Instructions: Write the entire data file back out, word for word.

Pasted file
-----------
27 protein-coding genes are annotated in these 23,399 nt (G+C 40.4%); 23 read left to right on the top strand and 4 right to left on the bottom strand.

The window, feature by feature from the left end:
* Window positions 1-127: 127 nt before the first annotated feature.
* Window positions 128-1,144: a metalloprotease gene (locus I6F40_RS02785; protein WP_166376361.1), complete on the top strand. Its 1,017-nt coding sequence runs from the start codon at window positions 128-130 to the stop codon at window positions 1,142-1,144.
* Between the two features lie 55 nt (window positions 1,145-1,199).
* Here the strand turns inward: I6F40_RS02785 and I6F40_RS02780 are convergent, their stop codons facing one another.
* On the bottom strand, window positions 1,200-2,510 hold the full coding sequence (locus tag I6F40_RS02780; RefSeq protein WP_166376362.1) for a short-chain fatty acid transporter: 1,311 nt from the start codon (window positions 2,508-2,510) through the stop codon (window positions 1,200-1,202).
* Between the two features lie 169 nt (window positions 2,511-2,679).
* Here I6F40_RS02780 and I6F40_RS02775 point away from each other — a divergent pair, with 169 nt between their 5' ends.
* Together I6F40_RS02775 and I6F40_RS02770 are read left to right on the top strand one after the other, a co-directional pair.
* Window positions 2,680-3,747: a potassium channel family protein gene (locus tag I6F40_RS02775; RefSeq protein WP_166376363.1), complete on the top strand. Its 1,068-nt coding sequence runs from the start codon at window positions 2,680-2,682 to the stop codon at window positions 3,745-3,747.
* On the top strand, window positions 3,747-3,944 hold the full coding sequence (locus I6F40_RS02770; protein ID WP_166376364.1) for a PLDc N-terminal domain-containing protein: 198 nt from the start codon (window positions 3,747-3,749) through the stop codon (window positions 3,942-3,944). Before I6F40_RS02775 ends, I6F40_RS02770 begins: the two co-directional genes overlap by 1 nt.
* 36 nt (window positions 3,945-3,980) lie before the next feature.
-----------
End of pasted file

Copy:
27 protein-coding genes are annotated in these 23,399 nt (G+C 40.4%); 23 read left to right on the top strand and 4 right to left on the bottom strand.

The window, feature by feature from the left end:
* Window positions 1-127: 127 nt before the first annotated feature.
* Window positions 128-1,144: a metalloprotease gene (locus I6F40_RS02785; protein WP_166376361.1), complete on the top strand. Its 1,017-nt coding sequence runs from the start codon at window positions 128-130 to the stop codon at window positions 1,142-1,144.
* Between the two features lie 55 nt (window positions 1,145-1,199).
* Here the strand turns inward: I6F40_RS02785 and I6F40_RS02780 are convergent, their stop codons facing one another.
* On the bottom strand, window positions 1,200-2,510 hold the full coding sequence (locus tag I6F40_RS02780; RefSeq protein WP_166376362.1) for a short-chain fatty acid transporter: 1,311 nt from the start codon (window positions 2,508-2,510) through the stop codon (window positions 1,200-1,202).
* Between the two features lie 169 nt (window positions 2,511-2,679).
* Here I6F40_RS02780 and I6F40_RS02775 point away from each other — a divergent pair, with 169 nt between their 5' ends.
* Together I6F40_RS02775 and I6F40_RS02770 are read left to right on the top strand one after the other, a co-directional pair.
* Window positions 2,680-3,747: a potassium channel family protein gene (locus tag I6F40_RS02775; RefSeq protein WP_166376363.1), complete on the top strand. Its 1,068-nt coding sequence runs from the start codon at window positions 2,680-2,682 to the stop codon at window positions 3,745-3,747.
* On the top strand, window positions 3,747-3,944 hold the full coding sequence (locus I6F40_RS02770; protein ID WP_166376364.1) for a PLDc N-terminal domain-containing protein: 198 nt from the start codon (window positions 3,747-3,749) through the stop codon (window positions 3,942-3,944). Before I6F40_RS02775 ends, I6F40_RS02770 begins: the two co-directional genes overlap by 1 nt.
* 36 nt (window positions 3,945-3,980) lie before the next feature.